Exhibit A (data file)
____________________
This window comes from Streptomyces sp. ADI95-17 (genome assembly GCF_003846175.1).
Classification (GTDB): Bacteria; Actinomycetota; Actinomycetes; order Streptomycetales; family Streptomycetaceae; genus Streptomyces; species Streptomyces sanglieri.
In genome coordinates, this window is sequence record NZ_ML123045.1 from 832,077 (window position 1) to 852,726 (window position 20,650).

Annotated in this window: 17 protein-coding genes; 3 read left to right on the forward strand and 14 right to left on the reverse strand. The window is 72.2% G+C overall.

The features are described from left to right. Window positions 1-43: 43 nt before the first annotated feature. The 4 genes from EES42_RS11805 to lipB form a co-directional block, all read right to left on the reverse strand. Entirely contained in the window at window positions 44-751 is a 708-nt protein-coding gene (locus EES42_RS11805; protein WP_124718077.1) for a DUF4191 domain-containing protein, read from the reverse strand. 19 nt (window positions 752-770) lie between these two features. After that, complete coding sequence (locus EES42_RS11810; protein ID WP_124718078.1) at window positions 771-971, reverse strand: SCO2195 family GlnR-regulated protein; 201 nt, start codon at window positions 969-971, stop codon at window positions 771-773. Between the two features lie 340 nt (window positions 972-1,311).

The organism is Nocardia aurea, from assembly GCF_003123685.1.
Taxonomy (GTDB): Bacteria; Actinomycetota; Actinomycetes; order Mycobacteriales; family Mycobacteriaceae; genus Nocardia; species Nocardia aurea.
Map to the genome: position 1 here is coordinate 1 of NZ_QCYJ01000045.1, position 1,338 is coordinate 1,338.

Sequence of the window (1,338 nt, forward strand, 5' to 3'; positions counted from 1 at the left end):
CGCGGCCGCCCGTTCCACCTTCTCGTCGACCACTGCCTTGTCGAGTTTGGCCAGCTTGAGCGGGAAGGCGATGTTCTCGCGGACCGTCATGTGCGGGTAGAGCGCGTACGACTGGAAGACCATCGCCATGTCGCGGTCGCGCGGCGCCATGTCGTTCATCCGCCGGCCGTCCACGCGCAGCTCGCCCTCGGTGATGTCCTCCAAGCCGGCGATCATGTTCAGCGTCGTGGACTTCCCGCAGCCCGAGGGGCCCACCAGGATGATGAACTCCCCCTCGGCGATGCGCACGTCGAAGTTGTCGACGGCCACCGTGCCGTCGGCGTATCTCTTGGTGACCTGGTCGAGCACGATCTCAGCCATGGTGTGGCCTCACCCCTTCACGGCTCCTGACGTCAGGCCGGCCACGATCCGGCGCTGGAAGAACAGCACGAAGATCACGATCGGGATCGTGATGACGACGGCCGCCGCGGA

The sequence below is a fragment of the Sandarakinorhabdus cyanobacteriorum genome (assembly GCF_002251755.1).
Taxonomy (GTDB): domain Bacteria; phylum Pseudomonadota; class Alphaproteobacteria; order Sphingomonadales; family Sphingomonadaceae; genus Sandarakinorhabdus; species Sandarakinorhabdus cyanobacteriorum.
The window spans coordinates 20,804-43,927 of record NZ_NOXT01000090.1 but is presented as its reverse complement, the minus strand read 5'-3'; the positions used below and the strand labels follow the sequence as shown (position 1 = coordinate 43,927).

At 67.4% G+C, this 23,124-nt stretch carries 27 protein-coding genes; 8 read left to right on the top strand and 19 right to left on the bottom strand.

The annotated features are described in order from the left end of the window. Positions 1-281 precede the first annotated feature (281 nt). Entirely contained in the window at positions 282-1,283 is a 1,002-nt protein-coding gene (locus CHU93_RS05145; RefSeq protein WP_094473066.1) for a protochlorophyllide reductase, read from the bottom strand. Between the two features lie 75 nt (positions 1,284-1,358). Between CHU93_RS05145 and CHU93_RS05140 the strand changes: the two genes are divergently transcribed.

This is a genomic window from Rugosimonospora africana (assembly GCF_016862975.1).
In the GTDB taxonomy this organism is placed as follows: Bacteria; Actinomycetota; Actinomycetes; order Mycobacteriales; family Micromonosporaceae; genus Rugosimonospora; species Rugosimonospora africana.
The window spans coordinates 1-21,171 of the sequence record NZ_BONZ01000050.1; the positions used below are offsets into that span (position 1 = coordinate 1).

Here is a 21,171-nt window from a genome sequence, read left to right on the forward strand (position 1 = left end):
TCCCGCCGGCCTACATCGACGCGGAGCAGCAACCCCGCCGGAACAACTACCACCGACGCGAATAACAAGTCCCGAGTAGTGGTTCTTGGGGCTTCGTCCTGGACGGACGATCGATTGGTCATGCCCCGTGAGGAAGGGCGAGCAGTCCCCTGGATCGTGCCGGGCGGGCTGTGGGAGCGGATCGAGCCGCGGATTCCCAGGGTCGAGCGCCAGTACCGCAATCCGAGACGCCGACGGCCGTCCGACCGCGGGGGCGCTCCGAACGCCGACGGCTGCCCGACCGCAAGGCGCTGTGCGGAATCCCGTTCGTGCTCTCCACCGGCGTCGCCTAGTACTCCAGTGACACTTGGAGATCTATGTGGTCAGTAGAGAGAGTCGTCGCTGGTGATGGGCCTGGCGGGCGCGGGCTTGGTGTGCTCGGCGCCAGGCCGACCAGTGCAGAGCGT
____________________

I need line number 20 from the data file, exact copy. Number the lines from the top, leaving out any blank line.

TCCCGCCGGCCTACATCGACGCGGAGCAGCAACCCCGCCGGAACAACTACCACCGACGCGAATAACAAGTCCCGAGTAGTGGTTCTTGGGGCTTCGTCCTGGACGGACGATCGATTGGTCATGCCCCGTGAGGAAGGGCGAGCAGTCCCCTGGATCGTGCCGGGCGGGCTGTGGGAGCGGATCGAGCCGCGGATTCCCAGGGTCGAGCGCCAGTACCGCAATCCGAGACGCCGACGGCCGTCCGACCGCGGGGGCGCTCCGAACGCCGACGGCTGCCCGACCGCAAGGCGCTGTGCGGAATCCCGTTCGTGCTCTCCACCGGCGTCGCCTAGTACTCCAGTGACACTTGGAGATCTATGTGGTCAGTAGAGAGAGTCGTCGCTGGTGATGGGCCTGGCGGGCGCGGGCTTGGTGTGCTCGGCGCCAGGCCGACCAGTGCAGAGCGT